Monitoring public health reporting: data tracking in cancer registries

How to Cite

Jabour, A., & Dixon, B. (2018). Monitoring public health reporting: data tracking in cancer registries. Online Journal of Public Health Informatics, 10(3).


Introduction: Timeliness of data availability is a key performance measure in cancer reporting. Previous studies evaluated timeliness of cancer reporting using a single metric, yet this metric obscures the details within each step of the reporting process. To enhance understanding of cancer reporting processes, we measured the timeliness of discrete cancer reporting steps and examined changes in timeliness across a decade.

Methods: We analyzed 76,259 cases of breast, colorectal and lung cancer reported to the Indiana State Cancer Registry between 2001 and 2011. We measured timeliness for three fundamental reporting steps: report completion time, report submission time, and report processing time. Timeliness was measured as the difference, in days, between timestamps recorded in the cancer registry at each step. We further examined the reporting pattern among facilities within each step.

Results: Identifying and gathering details about cases (report completion) accounts for the largest proportion of time during the cancer reporting process. Although submission time accounts for a lesser proportion of time, there is wide variation among facilities. One-seventh (7 out of 49) facilities accounted for 28.4% of the total cases reported, all of which took more than 100 days to submit the completed cases to the registry.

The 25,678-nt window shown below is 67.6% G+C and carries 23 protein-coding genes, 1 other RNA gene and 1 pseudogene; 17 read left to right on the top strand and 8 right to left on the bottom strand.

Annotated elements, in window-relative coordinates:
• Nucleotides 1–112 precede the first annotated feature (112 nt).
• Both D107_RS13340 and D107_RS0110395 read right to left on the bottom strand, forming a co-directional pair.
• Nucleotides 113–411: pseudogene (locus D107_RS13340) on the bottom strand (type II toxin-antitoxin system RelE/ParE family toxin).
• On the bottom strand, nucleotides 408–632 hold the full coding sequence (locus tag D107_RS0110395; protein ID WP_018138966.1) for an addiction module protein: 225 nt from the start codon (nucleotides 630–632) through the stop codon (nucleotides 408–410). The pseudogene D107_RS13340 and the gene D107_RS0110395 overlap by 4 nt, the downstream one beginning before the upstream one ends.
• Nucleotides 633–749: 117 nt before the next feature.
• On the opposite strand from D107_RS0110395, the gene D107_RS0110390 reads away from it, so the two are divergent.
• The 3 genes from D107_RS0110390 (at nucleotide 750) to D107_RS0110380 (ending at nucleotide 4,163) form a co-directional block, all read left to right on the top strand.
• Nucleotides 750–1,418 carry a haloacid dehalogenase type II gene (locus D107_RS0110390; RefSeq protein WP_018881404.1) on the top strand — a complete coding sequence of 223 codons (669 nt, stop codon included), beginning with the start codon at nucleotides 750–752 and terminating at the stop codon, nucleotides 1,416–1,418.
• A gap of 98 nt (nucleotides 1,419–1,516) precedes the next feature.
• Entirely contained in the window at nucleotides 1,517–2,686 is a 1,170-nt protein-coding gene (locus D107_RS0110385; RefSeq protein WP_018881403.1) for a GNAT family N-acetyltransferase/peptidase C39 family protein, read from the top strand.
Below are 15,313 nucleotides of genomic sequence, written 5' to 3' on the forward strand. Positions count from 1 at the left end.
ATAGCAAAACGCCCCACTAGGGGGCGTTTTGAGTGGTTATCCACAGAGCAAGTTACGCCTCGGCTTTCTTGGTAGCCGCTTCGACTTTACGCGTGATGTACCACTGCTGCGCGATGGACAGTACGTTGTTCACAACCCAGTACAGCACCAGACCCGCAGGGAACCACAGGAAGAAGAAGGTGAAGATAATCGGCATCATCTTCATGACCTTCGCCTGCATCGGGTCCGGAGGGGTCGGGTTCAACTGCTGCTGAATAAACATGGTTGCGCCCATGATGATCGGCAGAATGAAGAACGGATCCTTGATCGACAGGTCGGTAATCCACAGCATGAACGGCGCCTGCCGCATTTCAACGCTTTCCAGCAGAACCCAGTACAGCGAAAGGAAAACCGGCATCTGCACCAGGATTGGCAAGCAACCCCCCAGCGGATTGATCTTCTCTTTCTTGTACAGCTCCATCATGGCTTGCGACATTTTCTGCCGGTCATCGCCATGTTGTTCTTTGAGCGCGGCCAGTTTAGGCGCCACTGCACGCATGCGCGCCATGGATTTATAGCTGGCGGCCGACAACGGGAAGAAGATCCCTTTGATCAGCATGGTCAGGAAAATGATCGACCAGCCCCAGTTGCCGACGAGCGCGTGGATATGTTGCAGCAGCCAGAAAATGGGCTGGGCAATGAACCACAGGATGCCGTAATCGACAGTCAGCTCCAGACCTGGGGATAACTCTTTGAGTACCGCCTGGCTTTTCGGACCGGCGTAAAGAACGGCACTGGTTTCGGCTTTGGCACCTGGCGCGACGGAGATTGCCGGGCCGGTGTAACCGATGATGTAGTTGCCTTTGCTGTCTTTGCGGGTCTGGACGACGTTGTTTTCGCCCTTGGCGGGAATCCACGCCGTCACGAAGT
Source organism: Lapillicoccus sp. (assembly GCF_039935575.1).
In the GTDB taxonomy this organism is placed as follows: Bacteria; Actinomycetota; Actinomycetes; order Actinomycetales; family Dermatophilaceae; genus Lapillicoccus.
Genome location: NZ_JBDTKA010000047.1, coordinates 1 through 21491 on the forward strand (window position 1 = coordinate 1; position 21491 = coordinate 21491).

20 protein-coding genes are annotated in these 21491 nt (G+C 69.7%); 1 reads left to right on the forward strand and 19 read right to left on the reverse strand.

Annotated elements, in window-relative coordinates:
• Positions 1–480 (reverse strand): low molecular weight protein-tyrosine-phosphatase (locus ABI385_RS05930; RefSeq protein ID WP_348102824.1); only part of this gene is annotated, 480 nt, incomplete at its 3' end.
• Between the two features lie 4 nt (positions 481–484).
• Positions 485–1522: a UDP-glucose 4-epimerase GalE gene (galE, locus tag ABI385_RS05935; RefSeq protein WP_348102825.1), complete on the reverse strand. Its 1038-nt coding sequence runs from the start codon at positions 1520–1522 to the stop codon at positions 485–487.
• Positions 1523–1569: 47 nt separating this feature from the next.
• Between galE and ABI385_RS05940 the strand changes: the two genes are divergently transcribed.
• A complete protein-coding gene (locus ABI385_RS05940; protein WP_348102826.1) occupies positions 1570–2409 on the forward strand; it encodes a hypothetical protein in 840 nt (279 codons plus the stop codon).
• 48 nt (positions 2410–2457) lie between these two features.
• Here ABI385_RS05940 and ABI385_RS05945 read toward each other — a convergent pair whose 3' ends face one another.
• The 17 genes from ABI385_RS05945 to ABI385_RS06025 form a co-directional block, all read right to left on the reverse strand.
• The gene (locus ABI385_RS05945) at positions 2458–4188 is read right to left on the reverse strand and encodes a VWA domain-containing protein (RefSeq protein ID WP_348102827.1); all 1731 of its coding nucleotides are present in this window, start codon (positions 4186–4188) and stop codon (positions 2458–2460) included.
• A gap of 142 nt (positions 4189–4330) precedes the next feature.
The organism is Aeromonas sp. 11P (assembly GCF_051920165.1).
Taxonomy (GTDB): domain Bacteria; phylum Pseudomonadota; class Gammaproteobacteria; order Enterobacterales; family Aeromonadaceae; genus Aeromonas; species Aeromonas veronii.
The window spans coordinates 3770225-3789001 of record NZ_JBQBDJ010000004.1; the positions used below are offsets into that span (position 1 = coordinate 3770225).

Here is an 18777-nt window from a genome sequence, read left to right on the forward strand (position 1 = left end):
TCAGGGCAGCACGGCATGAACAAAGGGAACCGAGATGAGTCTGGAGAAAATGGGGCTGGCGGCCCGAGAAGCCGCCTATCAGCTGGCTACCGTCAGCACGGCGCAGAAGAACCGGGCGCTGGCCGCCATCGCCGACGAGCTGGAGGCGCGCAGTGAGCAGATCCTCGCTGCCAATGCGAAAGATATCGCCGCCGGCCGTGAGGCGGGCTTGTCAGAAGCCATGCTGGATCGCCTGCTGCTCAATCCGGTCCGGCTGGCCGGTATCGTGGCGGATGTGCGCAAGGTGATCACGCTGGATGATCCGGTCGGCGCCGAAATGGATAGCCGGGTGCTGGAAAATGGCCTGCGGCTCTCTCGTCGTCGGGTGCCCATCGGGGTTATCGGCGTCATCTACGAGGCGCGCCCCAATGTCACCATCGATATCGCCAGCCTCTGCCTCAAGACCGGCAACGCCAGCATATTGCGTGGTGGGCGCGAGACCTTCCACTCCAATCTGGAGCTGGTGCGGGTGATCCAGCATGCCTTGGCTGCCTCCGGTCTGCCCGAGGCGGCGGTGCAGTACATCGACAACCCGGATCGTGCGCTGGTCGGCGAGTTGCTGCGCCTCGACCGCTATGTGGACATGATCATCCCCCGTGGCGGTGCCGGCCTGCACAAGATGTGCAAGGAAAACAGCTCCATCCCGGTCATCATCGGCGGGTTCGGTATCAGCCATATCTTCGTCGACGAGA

Conclusions: Measuring timeliness of the individual steps in reporting processes can enable cancer registry programs to target individual facilities as well as tasks that could be improved to reduce overall case reporting times. Process improvement could strengthen cancer control programs and enable more rapid discovery in cancer research.
Authors own copyright of their articles appearing in the Online Journal of Public Health Informatics. Readers may copy articles without permission of the copyright owner(s), as long as the author and OJPHI are acknowledged in the copy and the copy is used for educational, not-for-profit purposes. Share-alike: when posting copies or adaptations of the work, release the work under the same license as the original. For any other use of articles, please contact the copyright owner. The journal/publisher is not responsible for subsequent uses of the work, including uses infringing the above license. It is the author's responsibility to bring an infringement action if so desired by the author.